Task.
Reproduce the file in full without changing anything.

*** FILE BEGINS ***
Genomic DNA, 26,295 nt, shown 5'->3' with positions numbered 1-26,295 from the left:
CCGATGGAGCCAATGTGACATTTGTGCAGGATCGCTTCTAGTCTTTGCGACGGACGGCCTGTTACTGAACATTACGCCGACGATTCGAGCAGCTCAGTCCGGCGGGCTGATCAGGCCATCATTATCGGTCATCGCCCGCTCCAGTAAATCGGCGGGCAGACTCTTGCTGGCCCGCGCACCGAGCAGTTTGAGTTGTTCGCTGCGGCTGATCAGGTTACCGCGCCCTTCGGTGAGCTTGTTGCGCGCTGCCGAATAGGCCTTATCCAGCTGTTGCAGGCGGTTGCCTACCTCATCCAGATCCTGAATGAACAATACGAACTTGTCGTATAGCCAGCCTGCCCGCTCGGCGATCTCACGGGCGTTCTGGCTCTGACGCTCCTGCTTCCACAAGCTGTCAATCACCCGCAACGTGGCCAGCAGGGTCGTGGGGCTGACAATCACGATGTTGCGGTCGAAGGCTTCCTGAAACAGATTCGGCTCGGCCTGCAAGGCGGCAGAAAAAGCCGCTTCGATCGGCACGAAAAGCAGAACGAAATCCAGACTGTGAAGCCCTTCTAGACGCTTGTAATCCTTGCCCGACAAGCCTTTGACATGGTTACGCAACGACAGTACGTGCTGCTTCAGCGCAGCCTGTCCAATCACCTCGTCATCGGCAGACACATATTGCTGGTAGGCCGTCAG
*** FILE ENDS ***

Genomic DNA, 26,295 nt, shown 5'->3' with positions numbered 1-26,295 from the left:
CCGATGGAGCCAATGTGACATTTGTGCAGGATCGCTTCTAGTCTTTGCGACGGACGGCCTGTTACTGAACATTACGCCGACGATTCGAGCAGCTCAGTCCGGCGGGCTGATCAGGCCATCATTATCGGTCATCGCCCGCTCCAGTAAATCGGCGGGCAGACTCTTGCTGGCCCGCGCACCGAGCAGTTTGAGTTGTTCGCTGCGGCTGATCAGGTTACCGCGCCCTTCGGTGAGCTTGTTGCGCGCTGCCGAATAGGCCTTATCCAGCTGTTGCAGGCGGTTGCCTACCTCATCCAGATCCTGAATGAACAATACGAACTTGTCGTATAGCCAGCCTGCCCGCTCGGCGATCTCACGGGCGTTCTGGCTCTGACGCTCCTGCTTCCACAAGCTGTCAATCACCCGCAACGTGGCCAGCAGGGTCGTGGGGCTGACAATCACGATGTTGCGGTCGAAGGCTTCCTGAAACAGATTCGGCTCGGCCTGCAAGGCGGCAGAAAAAGCCGCTTCGATCGGCACGAAAAGCAGAACGAAATCCAGACTGTGAAGCCCTTCTAGACGCTTGTAATCCTTGCCCGACAAGCCTTTGACATGGTTACGCAACGACAGTACGTGCTGCTTCAGCGCAGCCTGTCCAATCACCTCGTCATCGGCAGACACATATTGCTGGTAGGCCGTCAG